The coronavirus (COVID-19) outbreak is not currently anticipated to have a meaningful adverse impact on financial results reported by U.S. property/casualty companies, nor their ratings, according to Fitch Ratings.
The nature of insured commercial exposures along with restrictive language embedded in policy contracts, will likely limit U.S. P/C carriers from a material level of claims, the analysts said. The most notable and immediate financial impact will be fluctuations in capital levels for companies with large common stock holding, given recent market downturns tied to the virus.
In a very broad sense, traditional property/casualty insurance products protect against damage to physical objects such as cars, homes and factories, as well as various liability-related risks. Fitch noted that these P/C products have limited direct exposure to claims related to a pandemic.
More specialized lines that would potentially have more direct exposure include travel insurance, which provides reimbursement to travelers for cancelled trips. However, contract language varies significantly and most often pandemic-related cancellations are excluded, the analysts added.
The risk of pandemic-related claims could possibly arise in business interruption insurance or contingent business interruption policies. Typically, however, most business interruption policy language requires some form of property damage for coverage to apply. Thus, an interruption of business activity, for example due to a factory shut down due to general government guidance for workers in a certain city to stay home, would likely not be covered. However, if a specific factory was shut down on fears it was contaminated by infected workers or equipment, this likely could be covered. But even in this case, claim exposures would likely be limited by policy sub-limits, according to the advisory.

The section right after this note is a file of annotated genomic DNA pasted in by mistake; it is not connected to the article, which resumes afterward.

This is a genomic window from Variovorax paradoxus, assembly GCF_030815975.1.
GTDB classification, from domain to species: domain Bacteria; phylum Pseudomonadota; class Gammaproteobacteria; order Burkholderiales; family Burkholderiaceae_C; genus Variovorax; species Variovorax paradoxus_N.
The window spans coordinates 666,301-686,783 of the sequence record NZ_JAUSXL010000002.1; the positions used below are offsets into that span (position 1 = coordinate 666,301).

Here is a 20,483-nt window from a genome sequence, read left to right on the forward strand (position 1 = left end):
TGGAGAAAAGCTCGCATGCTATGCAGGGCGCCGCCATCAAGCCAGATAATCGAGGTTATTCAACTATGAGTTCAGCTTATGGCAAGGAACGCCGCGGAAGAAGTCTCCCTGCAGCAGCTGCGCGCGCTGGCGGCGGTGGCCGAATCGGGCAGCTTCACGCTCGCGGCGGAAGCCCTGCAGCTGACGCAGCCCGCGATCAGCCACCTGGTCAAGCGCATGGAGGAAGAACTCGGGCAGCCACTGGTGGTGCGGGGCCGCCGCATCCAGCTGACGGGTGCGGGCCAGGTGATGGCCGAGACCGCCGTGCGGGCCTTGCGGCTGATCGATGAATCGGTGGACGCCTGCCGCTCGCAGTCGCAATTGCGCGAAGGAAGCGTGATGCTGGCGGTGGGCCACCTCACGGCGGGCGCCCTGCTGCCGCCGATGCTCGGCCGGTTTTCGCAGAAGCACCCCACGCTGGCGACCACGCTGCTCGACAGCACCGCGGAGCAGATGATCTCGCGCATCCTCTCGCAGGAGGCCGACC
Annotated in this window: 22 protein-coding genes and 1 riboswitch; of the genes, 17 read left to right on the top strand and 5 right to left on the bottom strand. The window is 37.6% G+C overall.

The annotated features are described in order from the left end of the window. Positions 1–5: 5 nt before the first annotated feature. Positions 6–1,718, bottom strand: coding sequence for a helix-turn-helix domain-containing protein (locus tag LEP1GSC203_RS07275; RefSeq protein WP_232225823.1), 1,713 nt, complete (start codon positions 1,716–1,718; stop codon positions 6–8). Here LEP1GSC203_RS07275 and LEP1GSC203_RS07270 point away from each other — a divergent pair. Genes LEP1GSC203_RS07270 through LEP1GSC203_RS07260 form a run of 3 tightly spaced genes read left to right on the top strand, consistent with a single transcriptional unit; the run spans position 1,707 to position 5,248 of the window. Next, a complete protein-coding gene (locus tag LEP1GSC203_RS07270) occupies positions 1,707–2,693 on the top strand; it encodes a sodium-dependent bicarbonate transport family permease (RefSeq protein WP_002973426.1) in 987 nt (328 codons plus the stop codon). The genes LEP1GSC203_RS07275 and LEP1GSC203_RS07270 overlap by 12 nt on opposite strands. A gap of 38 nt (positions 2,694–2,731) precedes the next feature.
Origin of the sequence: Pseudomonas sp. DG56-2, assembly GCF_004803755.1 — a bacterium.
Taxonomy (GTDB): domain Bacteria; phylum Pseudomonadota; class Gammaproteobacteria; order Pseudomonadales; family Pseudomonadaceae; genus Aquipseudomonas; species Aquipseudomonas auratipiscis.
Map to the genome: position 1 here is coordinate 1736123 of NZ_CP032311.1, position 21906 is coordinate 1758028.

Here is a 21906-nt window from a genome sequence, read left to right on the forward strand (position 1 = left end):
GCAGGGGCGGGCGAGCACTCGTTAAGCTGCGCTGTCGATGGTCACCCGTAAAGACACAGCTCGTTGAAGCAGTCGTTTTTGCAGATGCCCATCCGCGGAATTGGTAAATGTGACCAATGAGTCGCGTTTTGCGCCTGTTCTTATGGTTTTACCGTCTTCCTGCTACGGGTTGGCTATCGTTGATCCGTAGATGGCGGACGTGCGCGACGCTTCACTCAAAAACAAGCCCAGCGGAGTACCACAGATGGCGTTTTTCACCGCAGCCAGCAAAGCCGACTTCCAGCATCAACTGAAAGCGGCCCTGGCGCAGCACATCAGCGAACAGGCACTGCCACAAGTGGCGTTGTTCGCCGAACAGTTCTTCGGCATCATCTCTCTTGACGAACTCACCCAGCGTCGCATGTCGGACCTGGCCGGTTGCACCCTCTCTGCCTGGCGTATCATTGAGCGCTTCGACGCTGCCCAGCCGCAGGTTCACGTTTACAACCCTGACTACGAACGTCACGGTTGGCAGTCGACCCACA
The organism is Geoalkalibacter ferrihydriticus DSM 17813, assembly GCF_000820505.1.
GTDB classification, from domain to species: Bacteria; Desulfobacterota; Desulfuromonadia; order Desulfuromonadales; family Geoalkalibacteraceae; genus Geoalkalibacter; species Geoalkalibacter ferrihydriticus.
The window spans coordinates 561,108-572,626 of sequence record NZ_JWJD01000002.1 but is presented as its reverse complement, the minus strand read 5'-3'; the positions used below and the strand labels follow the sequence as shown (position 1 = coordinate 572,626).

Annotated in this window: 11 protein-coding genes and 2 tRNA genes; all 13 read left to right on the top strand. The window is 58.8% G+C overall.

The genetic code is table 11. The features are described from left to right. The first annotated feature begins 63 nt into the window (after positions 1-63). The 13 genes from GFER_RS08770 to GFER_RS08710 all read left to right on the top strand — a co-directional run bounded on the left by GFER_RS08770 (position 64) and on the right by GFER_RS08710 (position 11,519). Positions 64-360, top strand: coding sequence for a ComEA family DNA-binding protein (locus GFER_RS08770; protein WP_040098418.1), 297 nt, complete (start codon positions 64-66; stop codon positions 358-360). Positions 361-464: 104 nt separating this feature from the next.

Event cancellation is one area of insurance that may have losses. The largest event taking place is the Tokyo Olympics in July 2020. According to Fitch, industry experts anticipate coverage of approximately $2 billion for this event, with the large risk spread among several insurance companies.
Fitch said the scope of risk under liability policies is harder to predict, but could include the case in which a company experiences some outbreaks among its workers, and is sued on the view that it failed to take adequate or reasonable steps to protect its other workers.
Fitch estimates that the U.S. P/C industry has approximately 50% of its surplus invested in common stock with an additional exposure to alternative investments that have equity like return characteristics. Therefore, a 20% decline in the equity market would cause pre-tax unrealized losses of approximately a 10% of statutory surplus resulting in lower but still adequate capitalization ratios. Favorably, the majority of assets are invested in high quality fixed income securities, but any reduction in interest rates would have a lagging impact on investment yield.
Source: Fitch Ratings
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